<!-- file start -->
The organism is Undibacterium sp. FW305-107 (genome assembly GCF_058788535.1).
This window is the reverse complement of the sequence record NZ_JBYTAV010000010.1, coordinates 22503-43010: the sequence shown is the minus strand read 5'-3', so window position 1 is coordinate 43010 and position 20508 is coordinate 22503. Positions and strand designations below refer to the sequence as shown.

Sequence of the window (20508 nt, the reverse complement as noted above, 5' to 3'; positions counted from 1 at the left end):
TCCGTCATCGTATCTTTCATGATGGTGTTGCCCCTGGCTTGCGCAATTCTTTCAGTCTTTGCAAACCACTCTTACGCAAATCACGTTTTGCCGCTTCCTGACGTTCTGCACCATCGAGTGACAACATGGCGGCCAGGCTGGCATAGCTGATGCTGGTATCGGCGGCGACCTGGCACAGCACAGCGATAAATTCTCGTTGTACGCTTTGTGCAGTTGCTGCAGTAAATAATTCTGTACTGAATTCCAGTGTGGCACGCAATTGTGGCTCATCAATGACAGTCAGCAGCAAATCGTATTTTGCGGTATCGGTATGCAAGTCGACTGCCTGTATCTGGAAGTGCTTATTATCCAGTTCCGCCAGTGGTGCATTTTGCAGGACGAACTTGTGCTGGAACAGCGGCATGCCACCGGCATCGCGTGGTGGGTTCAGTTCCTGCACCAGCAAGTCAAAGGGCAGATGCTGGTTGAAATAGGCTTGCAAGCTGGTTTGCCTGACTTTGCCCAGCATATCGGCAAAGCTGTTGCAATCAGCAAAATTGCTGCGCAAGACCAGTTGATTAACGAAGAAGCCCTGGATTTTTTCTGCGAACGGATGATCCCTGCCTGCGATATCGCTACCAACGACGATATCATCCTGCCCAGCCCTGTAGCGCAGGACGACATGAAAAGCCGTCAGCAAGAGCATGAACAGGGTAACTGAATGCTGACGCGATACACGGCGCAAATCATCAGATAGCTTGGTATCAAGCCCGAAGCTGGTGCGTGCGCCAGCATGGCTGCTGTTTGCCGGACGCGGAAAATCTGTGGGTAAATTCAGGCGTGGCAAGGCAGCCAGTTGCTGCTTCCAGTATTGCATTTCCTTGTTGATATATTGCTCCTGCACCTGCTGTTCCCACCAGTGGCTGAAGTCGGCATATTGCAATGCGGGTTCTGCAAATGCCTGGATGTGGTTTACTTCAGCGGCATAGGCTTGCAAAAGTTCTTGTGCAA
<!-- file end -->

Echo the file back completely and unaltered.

The organism is Undibacterium sp. FW305-107 (genome assembly GCF_058788535.1).
This window is the reverse complement of the sequence record NZ_JBYTAV010000010.1, coordinates 22503-43010: the sequence shown is the minus strand read 5'-3', so window position 1 is coordinate 43010 and position 20508 is coordinate 22503. Positions and strand designations below refer to the sequence as shown.

Sequence of the window (20508 nt, the reverse complement as noted above, 5' to 3'; positions counted from 1 at the left end):
TCCGTCATCGTATCTTTCATGATGGTGTTGCCCCTGGCTTGCGCAATTCTTTCAGTCTTTGCAAACCACTCTTACGCAAATCACGTTTTGCCGCTTCCTGACGTTCTGCACCATCGAGTGACAACATGGCGGCCAGGCTGGCATAGCTGATGCTGGTATCGGCGGCGACCTGGCACAGCACAGCGATAAATTCTCGTTGTACGCTTTGTGCAGTTGCTGCAGTAAATAATTCTGTACTGAATTCCAGTGTGGCACGCAATTGTGGCTCATCAATGACAGTCAGCAGCAAATCGTATTTTGCGGTATCGGTATGCAAGTCGACTGCCTGTATCTGGAAGTGCTTATTATCCAGTTCCGCCAGTGGTGCATTTTGCAGGACGAACTTGTGCTGGAACAGCGGCATGCCACCGGCATCGCGTGGTGGGTTCAGTTCCTGCACCAGCAAGTCAAAGGGCAGATGCTGGTTGAAATAGGCTTGCAAGCTGGTTTGCCTGACTTTGCCCAGCATATCGGCAAAGCTGTTGCAATCAGCAAAATTGCTGCGCAAGACCAGTTGATTAACGAAGAAGCCCTGGATTTTTTCTGCGAACGGATGATCCCTGCCTGCGATATCGCTACCAACGACGATATCATCCTGCCCAGCCCTGTAGCGCAGGACGACATGAAAAGCCGTCAGCAAGAGCATGAACAGGGTAACTGAATGCTGACGCGATACACGGCGCAAATCATCAGATAGCTTGGTATCAAGCCCGAAGCTGGTGCGTGCGCCAGCATGGCTGCTGTTTGCCGGACGCGGAAAATCTGTGGGTAAATTCAGGCGTGGCAAGGCAGCCAGTTGCTGCTTCCAGTATTGCATTTCCTTGTTGATATATTGCTCCTGCACCTGCTGTTCCCACCAGTGGCTGAAGTCGGCATATTGCAATGCGGGTTCTGCAAATGCCTGGATGTGGTTTACTTCAGCGGCATAGGCTTGCAAAAGTTCTTGTGCAA